No Man’s Land: Market Misalignment

Do you ever feel like you’re losing touch with your customers? Maybe you feel like you’re not meeting their needs anymore, or you’re not sure what you should offer them to keep them satisfied. Early on, a company will grow on the strength of a simple exchange between the customer and the entrepreneur. However, once the company grows, the demands of the entrepreneur intensify and he or she is physically unable to adapt the company to meet the ever changing needs of the customer. This can result in the company losing its competitive edge, and ultimately, losing sales.

This stage of growing out of touch with customer needs is known as “market misalignment,” and it is the most fundamental peril companies face in “No Man’s Land.”

Market alignment is obtained when a business consistently delivers the value its customers desire. Sounds simple, right? Not exactly. It’s one thing to be aligned, but to stay aligned is a whole new world. According to Doug Tatum in his book No Man’s Land, “The key to market alignment is through innovation.”

But how does innovation happen? It comes when customers ask for a new product or service that requires a substantial change to your business model. Businesses become living laboratories, given over to a process to discover what is the right product, service and target customer. If a company is not innovative and meeting customer needs, they may face market misalignment.

Another reason your company may be facing market misalignment revolves around the fact that the company has made promises it cannot keep, or neglected to make promises that should have been made. The key is for the company to make the right decisions, ones that lead to growth and profits. Deciding which promises to make is part of strategic planning, and these promises can shape the company’s future of market alignment.

Still not sure if your company is aligned? Here are some signs you might not be:

  • Sales growth has stalled
  • Losing competitive edge
  • Tensions have arisen between promises made and delivery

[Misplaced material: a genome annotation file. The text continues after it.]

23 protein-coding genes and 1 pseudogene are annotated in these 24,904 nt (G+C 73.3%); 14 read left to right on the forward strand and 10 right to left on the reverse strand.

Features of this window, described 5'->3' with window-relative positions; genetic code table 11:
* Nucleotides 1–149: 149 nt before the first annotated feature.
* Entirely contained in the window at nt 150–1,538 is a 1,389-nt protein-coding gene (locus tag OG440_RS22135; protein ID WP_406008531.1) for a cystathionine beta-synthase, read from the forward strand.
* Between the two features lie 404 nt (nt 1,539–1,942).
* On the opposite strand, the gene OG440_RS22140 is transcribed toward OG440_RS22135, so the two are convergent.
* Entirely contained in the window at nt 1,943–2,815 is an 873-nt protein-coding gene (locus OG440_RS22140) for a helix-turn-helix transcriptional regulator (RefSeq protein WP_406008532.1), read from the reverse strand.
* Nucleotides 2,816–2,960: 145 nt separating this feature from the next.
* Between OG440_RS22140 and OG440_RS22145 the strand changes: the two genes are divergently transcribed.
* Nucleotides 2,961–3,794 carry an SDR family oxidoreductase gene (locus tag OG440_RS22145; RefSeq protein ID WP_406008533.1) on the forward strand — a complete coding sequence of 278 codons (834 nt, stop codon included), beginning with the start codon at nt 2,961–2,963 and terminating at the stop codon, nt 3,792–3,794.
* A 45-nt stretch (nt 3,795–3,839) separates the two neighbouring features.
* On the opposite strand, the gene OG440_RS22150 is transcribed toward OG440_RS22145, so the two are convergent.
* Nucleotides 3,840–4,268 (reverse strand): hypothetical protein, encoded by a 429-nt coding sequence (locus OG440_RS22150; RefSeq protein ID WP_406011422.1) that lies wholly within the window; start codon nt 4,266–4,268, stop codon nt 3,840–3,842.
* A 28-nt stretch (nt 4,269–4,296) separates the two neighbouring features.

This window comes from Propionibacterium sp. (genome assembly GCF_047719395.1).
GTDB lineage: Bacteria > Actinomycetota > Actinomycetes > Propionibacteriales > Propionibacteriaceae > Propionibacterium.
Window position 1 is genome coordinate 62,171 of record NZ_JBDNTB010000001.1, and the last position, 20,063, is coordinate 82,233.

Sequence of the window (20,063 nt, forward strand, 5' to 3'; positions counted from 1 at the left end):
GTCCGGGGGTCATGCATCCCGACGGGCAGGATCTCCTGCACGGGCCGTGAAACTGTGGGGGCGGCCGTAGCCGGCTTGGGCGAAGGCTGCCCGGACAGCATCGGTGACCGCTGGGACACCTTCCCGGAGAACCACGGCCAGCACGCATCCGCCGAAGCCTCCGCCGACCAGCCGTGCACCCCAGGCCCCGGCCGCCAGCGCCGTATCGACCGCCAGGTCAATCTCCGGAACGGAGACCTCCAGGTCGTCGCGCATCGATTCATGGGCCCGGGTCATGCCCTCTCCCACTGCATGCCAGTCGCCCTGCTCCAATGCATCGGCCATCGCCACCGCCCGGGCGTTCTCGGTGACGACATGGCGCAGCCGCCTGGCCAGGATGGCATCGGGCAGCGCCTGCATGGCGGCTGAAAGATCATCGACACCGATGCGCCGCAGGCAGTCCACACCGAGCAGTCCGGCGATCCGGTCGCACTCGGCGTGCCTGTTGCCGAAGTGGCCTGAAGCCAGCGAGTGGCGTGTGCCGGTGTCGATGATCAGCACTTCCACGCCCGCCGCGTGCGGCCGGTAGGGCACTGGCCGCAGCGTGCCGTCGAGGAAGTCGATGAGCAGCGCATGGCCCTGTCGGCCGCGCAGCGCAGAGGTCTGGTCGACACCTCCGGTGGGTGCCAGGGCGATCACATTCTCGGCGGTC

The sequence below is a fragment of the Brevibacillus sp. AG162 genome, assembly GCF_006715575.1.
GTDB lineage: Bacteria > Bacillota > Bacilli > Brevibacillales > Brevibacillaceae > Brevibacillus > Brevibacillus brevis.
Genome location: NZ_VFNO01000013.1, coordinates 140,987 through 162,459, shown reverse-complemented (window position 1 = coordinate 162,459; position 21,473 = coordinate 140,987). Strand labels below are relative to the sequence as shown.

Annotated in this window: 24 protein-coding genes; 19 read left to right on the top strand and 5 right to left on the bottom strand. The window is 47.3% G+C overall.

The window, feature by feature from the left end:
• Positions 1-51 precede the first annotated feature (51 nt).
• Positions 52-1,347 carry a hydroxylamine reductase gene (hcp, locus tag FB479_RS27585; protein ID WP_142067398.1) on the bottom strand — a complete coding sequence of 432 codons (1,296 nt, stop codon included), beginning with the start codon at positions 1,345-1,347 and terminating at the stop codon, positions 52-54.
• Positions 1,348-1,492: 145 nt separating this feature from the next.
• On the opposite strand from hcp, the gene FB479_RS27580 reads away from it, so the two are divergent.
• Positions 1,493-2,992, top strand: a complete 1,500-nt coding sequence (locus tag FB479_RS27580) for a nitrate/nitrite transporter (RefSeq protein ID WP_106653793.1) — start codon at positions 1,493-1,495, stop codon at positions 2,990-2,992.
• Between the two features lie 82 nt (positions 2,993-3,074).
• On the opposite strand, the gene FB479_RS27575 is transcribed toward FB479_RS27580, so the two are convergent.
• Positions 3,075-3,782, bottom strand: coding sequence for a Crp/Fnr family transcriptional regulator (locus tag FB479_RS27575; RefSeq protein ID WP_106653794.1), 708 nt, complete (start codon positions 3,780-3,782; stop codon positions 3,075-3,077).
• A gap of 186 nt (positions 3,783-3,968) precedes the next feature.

• Quality problems are arising
  • Increase in customer complaints
  • No direct contact with customers
  • Unable to distinguish customers who will bring growth and those who won’t

Any of these sound familiar? If they do, you’re probably wondering how you can beat market alignment. There is only one sure fire way:

Companies need to surpass the entrepreneur’s physically limitations by institutionally capturing the value proposition that has been developed through the entrepreneur’s unique insights”-Doug Tatum

To put this in simple form, the company must recreate synthesis between marketing and operations, and make use of employees and processes rather than one person’s effort. To get the business to be good at what the entrepreneur did well with customers involves three steps:

  1. Entrepreneurs should identify what exactly they are good at.
  2. Systemize delivery of the value proposition by creating a system where everybody behaves rationally and plays a specific position. Although not always simple, developing processes to capitalize on the entrepreneur’s talents becomes a huge part of the company’s competitive advantage. Concentrating on the value proposition is the most important thing a company can do as it grows.
  3. Develop ways to measure the results of the process.

An entrepreneur can find the skills to lead his or her company through No Man’s Land if a value proposition is institutionalized within the business, as well as identified. Creating a process to ensure that the entrepreneur’s core vision and talents are upheld also helps a business get out of the maze of No Man’s Land by creating competitive advantage that allows for the company to be successful and profitable.

Our next blog on No Man’s Land will focus around management and the dangers to your business of outgrowing it.Missed the first two? Check them out here and here.




3 comments on “No Man’s Land: Market Misalignment

  1. […] Welcome back to our discussion on No Man’s Land. In last week’s blog, we discussed the trials and challenges of market misalignment, and how to overcome this tricky situation (a refresher can be found here.) […]


  2. […] values being withheld in these decisions? Are goals and ambitions being reached? As discussed in the market misalignment blog, the company needs to have a clear, defined and successful pattern for decision making that also […]


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